The US Supreme Court has temporarily blocked a court decision that would halt the approval of the abortion pill mifepristone.
A judge said current rules over access to the drug – used in the most common method of abortion in the country – should be preserved until Wednesday at the earliest.
The postponement is to allow the Supreme Court to more fully consider the issues raised in a challenge.
It comes after District Judge Matthew Kacsmaryk, a devout Christian and a Trump administration appointee in Amarillo, Texas, signed an injunction directing the Food and Drug Administration to halt the pill’s approval while a lawsuit challenging its safety continues.
The US Justice Department has appealed the ruling, warning of “regulatory chaos” and potential harm to women.
The Biden administration, alongside the pill’s maker, Danco, now wants a more lasting order that would keep the current rules in place as long as the legal fight over mifepristone continues.
Conservative Christian group, Alliance Defending Freedom, brought the Texas lawsuit alleging the drug was not being regulated properly.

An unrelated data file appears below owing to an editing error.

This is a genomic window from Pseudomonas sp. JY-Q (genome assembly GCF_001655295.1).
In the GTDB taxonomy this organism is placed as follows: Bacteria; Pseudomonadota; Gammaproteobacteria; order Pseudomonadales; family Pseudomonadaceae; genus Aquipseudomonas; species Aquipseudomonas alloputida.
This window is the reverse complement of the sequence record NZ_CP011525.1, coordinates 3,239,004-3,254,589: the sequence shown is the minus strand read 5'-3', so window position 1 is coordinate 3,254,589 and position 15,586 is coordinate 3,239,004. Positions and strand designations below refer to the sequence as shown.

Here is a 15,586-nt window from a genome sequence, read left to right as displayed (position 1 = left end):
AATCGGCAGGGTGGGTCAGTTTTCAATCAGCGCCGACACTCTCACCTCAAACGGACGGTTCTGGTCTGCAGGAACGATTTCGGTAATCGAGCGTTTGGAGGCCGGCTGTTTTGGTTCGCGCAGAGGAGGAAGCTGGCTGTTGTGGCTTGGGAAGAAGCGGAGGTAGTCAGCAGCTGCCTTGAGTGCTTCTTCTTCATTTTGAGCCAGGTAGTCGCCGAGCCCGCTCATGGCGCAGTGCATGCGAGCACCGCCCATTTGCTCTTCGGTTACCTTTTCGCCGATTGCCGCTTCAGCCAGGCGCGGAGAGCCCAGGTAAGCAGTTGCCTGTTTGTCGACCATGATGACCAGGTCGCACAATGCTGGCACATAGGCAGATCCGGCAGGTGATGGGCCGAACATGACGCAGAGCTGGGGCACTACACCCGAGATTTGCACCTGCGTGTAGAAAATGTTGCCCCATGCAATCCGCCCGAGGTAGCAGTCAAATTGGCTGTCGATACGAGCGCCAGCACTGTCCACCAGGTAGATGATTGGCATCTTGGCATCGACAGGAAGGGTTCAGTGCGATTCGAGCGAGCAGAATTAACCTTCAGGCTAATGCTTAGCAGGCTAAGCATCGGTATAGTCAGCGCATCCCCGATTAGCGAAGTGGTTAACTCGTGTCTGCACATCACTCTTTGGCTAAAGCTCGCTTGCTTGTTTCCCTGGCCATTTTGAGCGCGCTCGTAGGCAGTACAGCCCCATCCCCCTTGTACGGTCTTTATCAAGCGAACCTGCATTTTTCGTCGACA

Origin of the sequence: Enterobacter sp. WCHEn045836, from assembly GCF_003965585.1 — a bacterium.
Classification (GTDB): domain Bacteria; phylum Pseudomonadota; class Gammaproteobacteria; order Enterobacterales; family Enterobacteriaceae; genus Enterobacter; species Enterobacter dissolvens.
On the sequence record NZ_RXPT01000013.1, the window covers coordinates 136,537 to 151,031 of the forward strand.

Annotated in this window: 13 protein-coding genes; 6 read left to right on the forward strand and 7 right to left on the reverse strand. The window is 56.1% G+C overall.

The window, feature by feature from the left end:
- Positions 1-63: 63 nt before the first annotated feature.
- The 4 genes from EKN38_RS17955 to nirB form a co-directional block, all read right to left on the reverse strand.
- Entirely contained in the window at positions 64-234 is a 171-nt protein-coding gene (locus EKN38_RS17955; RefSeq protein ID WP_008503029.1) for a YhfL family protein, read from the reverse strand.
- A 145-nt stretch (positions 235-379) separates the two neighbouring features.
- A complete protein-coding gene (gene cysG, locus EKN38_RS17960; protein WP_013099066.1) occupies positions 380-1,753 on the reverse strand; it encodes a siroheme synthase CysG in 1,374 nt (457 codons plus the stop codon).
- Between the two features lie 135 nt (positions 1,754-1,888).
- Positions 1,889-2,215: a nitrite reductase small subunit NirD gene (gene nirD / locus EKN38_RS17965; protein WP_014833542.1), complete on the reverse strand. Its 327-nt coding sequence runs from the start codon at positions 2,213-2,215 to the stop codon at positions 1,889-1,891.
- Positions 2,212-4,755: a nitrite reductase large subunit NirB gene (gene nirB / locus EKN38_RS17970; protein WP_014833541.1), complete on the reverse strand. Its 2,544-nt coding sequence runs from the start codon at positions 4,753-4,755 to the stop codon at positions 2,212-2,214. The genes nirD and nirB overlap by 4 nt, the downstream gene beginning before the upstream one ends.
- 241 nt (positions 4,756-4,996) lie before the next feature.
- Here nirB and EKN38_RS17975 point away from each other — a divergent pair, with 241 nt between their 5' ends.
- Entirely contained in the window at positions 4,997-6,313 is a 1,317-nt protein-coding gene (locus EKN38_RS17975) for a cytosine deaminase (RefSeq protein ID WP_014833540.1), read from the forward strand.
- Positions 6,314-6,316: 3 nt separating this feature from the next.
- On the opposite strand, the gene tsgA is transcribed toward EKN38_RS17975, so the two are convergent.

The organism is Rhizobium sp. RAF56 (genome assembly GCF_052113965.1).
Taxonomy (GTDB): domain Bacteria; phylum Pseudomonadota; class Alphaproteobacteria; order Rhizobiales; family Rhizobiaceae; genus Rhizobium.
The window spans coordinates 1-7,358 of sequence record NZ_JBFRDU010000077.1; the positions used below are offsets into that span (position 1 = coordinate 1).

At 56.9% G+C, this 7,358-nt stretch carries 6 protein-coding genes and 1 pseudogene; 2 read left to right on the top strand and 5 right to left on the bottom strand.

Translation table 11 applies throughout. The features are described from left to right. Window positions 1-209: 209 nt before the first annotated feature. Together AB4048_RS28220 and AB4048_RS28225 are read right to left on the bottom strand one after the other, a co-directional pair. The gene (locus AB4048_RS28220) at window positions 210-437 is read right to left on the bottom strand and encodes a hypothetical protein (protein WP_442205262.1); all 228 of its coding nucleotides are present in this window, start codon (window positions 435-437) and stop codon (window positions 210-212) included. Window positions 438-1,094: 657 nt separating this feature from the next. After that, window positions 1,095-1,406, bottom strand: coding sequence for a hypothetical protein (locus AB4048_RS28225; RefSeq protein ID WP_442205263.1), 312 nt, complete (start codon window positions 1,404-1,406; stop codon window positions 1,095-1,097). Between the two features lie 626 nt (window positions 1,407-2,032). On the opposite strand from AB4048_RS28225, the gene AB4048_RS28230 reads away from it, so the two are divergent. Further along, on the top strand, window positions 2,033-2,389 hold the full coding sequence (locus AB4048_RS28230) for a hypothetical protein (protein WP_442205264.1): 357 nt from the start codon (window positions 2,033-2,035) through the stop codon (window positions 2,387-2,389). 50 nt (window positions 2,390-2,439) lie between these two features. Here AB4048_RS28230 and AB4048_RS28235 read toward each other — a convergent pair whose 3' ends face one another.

The drug, which blocks the hormone needed to maintain a pregnancy, has been widely used in the US since its approval by the FDA in 2000.
It is used in more than 60 countries worldwide – and when taken together with the drug misoprostol, accounts for more than half of abortions in the US.
But last week’s ruling in Texas has left its future use in the US up in the air.
It was superseded by a further ruling from the 5th US Circuit Court of Appeals in New Orleans on Thursday.
Unless the Supreme Court extends its intervention, it means those seeking to obtain mifepristone will be required to make an in-person visit to a doctor, preventing women from obtaining it via post.
The drug will also only be available during the first seven weeks of pregnancy, down from the current 10-week period.